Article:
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- stand mixer
- pasta roller
- Bellemain Ravioli Maker
Ravioli Pasta Dough or Wonton wrappers*
- 2 cups flour Italian 00 (9 ounces)
- 3 eggs large
- ½ tsp salt
- 2 Tbsp water only add if you use unbleached all-purpose flour
- ½ lbs ricotta cheese about 1 cup
- 1 cup Italian Blend of cheeses A 5 cheese blend
- ½ cup Butternut squash cut into 1-inch cubes and roasted
- 2 eggs
- 1 tbsp parsley fresh minced
- 1 tsp thyme fresh minced
- salt and pepper to taste
Roasted Butternut squash
- 1 cup butternut squash peeled, seeds removed, and cut into 1-inch cubes
- 1 tsp sage dried
- 1 tsp olive oil
- salt and pepper to taste
Sage Browned Butter
- 4 tbsp butter
- ¼ cup fresh sage cut into ribbons
- To adjust the portions, click on the number of serving and a slider will pop up. Adjusting the slider up or down will automatically recalculate the amount needed for each ingredient.
Roasted Butternut squash
- preheat oven to 450 degrees
- toss butternut squash cubes with the sage, olive oil, salt, and pepper
- Roast squash for 20 minutes or until soft on a parchment-covered baking sheet.
- finely dice roasted squash prior to adding to filling.
- If using Wonton Wrappers, instead of making the ravioli dough. Simply brush the edges of the wonton wrapper with the egg wash, put 1 - 2 teaspoons of the filling on the wrapper, fold the wrapper over to seal and cook the same as the ravioli.
- If making the ravioli dough from scratch:Mix all the pasta dough ingredients together in the bowl of the stand mixer. Knead the dough on medium-low until you have a smooth dough. About 2 minutes. Let the dough rest for 60 minutes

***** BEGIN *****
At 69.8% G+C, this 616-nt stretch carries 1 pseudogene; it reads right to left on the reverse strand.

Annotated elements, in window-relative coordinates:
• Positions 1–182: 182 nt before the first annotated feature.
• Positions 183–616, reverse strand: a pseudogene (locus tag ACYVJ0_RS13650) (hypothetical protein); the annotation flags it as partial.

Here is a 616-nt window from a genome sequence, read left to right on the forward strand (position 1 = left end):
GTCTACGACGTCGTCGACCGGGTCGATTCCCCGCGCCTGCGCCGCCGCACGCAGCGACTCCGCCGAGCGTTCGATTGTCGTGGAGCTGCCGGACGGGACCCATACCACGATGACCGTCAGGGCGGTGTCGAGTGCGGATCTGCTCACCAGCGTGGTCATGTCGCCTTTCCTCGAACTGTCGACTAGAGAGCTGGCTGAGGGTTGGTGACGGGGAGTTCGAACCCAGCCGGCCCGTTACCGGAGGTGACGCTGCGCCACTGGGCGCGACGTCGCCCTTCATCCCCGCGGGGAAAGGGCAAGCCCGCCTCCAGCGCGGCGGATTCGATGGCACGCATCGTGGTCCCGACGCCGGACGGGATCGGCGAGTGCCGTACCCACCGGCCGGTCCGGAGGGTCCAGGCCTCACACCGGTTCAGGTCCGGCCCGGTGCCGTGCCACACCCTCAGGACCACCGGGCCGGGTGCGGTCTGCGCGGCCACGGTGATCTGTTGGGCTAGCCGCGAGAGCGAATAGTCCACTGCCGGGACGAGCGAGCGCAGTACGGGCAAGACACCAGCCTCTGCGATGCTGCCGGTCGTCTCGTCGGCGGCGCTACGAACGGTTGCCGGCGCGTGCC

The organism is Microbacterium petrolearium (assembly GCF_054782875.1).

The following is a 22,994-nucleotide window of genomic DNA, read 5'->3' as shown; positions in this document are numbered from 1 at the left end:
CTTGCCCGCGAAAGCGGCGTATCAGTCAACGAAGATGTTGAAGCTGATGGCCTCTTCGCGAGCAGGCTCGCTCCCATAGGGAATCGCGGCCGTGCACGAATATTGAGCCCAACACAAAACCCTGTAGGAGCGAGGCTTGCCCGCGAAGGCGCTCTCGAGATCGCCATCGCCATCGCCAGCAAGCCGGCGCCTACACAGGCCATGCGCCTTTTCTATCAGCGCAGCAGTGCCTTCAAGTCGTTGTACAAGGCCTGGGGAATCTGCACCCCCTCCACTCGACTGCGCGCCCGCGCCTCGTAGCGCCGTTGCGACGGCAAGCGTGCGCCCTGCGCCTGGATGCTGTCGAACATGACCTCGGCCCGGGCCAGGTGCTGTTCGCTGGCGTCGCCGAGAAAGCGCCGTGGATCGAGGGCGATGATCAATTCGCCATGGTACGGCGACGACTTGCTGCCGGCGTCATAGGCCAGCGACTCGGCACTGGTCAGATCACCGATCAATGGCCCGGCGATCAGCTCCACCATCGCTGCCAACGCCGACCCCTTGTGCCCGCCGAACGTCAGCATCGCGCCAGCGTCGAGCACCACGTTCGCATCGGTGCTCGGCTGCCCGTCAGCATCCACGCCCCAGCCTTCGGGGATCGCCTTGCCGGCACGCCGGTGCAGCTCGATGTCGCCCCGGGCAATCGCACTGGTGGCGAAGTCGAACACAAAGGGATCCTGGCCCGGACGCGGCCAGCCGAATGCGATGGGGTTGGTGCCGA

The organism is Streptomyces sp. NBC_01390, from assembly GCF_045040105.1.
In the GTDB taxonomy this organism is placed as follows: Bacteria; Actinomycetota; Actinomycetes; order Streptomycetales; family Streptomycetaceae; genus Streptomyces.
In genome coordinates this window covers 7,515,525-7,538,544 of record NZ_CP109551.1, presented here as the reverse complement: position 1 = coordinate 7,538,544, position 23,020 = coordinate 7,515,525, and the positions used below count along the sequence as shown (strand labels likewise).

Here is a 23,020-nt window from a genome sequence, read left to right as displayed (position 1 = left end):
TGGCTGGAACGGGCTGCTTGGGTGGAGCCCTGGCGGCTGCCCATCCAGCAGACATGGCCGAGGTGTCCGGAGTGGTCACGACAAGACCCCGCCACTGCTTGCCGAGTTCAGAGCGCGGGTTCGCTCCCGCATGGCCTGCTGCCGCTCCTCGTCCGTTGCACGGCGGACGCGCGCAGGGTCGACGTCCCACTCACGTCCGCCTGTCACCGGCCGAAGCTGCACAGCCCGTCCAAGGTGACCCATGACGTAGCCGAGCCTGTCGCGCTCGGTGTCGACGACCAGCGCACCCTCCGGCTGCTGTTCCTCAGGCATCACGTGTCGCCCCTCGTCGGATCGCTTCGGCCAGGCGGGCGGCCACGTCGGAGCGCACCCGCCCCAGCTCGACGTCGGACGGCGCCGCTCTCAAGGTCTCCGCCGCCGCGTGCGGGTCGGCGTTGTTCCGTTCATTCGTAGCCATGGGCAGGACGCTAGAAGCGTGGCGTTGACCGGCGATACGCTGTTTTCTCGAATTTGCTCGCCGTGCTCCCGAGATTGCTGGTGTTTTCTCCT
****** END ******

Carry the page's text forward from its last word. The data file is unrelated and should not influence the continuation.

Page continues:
- Mix all the squash-cheese filling ingredients together and set aside.
- Divide the dough into 6 pieces and cover to keep from drying out. Then roll out each piece of dough using the pasta roller attachment until the desired thickness and length are achieved. You can also roll the dough by hand. I use a KitchenAid pasta roller. I start on the #1 setting and stop on the #6 setting. You want a rectangle of pasta that is at least 5 by 13 inches. Use the leftover pieces of dough by gathering them together and rerolling them.
- Spray the metal ravioli mold with some cooking spray and place a sheet of pasta dough over the mold.
- Place the plastic mold over the dough and press it gently down into the metal frame to form the pockets. Remove the plastic mold.
- Fill each ravioli pocket with 1 tbsp three-cheese filling mixture. Brush egg washes on all four sides of the pockets.
- Place one sheet of rolled pasta on top of the filled pockets and seal with a rolling pin. The metal frame will partially cut the ravioli apart when you roll the rolling pin over the filled pockets.
- Invert the metal ravioli frame over and remove. Use a pasta cutter with a scalloped edge to cut the ravioli apart. Save the scraps as they will be enough to make about 12 more ravioli.
- Place the ravioli on parchment paper on a baking sheet. The ravioli can be cooked and eaten now or refrigerated in a covered single layer for 3 days.
- Cook the pasta in 4 quarts of boiling water until the desired doneness. Cook 5 - 6 minutes for fresh pasta or 7 - 8 minutes for frozen pasta.
- Drain into a colander and run under cool water briefly to stop the cooking process.
- Serve with Sage browned butter, 6 pieces of bacon fried until crispy and crumbled on top of the ravioli, and 1/2 cup chopped sun-dried tomatoes. Click here for a video on how to make browned butter.
- Ravioli can be frozen and stored in the freezer in a vacuum bag for 1 year or in a ziplock bag for 3-4 weeks. This recipe yields about 48 ravioli.